Join Us on the Journey for Justice

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Join Us on the Journey for Justice

Marchers depart from Selma, Alabama, headed the 860 miles to Washington, DC. (Photo: NAACP)

860 miles. That’s the distance that marchers with America’s Journey for Justice are traveling this summer—and there’s a major movement traveling alongside them.

Our allies at the NAACP—along with the Democracy Initiative, the Sierra Club and many others—are marching from Selma, Alabama to Washington, DC as part of the Journey for Justice. This week, the march comes to North Carolina, where residents have been fighting hard for voting rights to fulfill our country’s promise of democracy.

When Greenpeace started the Democracy Initiative three years ago alongside the Sierra Club, NAACP and Communications Workers of America, we had a clear purpose. We knew that our ability to make any progress on protecting the environment—or social justice, voting rights and other critical issues—is in serious jeopardy with corporate influence in our democracy at an all-time high.

The Journey for Justice is much more than a march, it’s a movement to restore our democracy. Along the way, there are rallies and teach-ins, engaging communities on voting rights, economic inequality, the environment and more. This week, the march moves through North Carolina, where we’ll be shining a spotlight on the connections between a healthy democracy and a healthy environment.

On the Frontlines of the Fight for Environmental Democracy in North Carolina

In a clear example of the connections between money in politics and negative outcomes for people and the environment, Duke Energy has lobbied hard against comprehensive coal ash clean up in the wake of its 2014 Dan River coal ash spill, which resulted in the passage of lax legislation that virtually absolved the company of all financial responsibility for the clean up and instead pushed the cost on North Carolinians. Meanwhile, communities are still reeling from the disaster.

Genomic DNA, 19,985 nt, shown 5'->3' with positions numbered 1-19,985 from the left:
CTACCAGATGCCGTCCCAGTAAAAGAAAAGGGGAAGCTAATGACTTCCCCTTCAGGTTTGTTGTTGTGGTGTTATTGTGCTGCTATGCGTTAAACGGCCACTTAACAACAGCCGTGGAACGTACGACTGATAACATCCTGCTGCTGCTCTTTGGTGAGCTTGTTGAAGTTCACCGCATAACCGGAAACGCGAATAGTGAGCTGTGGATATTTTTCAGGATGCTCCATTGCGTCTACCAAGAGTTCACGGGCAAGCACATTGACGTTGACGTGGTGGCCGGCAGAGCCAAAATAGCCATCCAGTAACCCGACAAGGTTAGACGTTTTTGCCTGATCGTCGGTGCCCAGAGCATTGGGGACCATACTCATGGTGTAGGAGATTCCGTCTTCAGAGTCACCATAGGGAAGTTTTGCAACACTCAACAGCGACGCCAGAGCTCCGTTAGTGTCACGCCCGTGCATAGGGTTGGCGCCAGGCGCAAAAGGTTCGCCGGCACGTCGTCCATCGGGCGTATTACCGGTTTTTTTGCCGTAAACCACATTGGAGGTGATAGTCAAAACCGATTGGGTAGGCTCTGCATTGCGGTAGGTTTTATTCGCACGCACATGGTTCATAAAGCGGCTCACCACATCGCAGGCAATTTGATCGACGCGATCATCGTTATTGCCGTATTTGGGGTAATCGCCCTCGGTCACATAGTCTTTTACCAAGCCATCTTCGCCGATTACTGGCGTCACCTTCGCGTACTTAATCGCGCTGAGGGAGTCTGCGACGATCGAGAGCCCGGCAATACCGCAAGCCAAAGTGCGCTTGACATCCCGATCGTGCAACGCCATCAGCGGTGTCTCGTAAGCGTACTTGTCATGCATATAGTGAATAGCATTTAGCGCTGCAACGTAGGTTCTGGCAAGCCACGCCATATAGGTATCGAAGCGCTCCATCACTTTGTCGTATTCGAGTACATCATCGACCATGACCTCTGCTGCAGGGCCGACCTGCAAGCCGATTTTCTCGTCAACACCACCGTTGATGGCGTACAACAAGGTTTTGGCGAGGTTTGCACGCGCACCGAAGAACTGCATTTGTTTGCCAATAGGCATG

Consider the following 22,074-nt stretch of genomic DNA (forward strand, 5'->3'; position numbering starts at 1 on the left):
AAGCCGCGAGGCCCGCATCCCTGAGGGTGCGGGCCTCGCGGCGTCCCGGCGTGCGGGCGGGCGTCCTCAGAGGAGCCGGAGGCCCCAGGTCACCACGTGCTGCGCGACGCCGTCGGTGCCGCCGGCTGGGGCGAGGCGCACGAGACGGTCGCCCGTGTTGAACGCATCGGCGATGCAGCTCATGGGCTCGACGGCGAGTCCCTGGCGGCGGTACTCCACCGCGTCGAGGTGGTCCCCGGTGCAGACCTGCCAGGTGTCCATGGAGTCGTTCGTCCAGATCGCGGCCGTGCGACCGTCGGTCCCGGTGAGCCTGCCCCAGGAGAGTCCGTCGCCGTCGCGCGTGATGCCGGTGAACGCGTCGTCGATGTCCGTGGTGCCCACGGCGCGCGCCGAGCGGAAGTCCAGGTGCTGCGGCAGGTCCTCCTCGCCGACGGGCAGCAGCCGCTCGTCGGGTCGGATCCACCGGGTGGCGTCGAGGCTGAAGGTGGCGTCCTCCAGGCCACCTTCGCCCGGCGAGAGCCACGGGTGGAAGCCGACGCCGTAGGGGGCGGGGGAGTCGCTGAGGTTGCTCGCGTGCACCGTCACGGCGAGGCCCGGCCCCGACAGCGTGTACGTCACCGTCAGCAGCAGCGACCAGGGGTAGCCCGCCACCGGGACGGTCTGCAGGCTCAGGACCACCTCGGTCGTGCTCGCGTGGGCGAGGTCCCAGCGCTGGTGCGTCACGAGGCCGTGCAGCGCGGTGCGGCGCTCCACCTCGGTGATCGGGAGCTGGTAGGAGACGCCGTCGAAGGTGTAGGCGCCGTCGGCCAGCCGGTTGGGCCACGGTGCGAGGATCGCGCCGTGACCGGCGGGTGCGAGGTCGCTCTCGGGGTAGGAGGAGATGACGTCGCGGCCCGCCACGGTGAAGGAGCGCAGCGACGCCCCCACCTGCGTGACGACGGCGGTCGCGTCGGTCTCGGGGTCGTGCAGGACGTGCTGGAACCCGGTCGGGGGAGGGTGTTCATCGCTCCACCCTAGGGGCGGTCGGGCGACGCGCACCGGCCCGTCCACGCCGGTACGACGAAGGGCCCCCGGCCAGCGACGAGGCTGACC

Duke has also been blocking all attempts to increase access to solar energy to North Carolina. Duke claims it’s committed to clean energy, yet it’s been quietly attempting to kill any solar energy efforts. Its dirty energy has been backed by the Koch brothers and ALEC, who combined have been behind schemes to roll back Medicaid expansion, voting rights, funding for women’s health care and attempts to expand renewable energy.

Our campaigns have brought attention to these issues and engaged communities in a way that we haven’t been able to before—clean energy and healthy communities go hand in hand.

Our work in North Carolina has begun to make the connections between the environment and the larger civil rights movement. We’ve also been active in Moral Monday protests, which began after several regressive actions by the government of North Carolina in 2013, including one of the most restrictive voter suppression bills in the country. Climate and energy campaigner Monica Embrey knew that it was important for the environmental movement to have a voice in Moral Mondays, as the right to vote is critical not only to the environment but to our basic civil rights

The same corporate interests that are dumping toxic coal ash in drinking water and polluting the air are also denying health care access, education and voting rights to citizens across the country.

This is why we march.

Together, America’s Journey for Justice is rallying in front of the North Carolina state house in Raleigh on September 3. If you’re in North Carolina, we hope you can join our allies at the NAACP and other coalition groups at the rally—and if not, sign the petition to restore voting rights for all Americans.  

Rachel Rye Butler

Rachel Rye Butler leads the Democracy Campaign at Greenpeace USA. She writes frequently about people power, voting rights, and money in politics.

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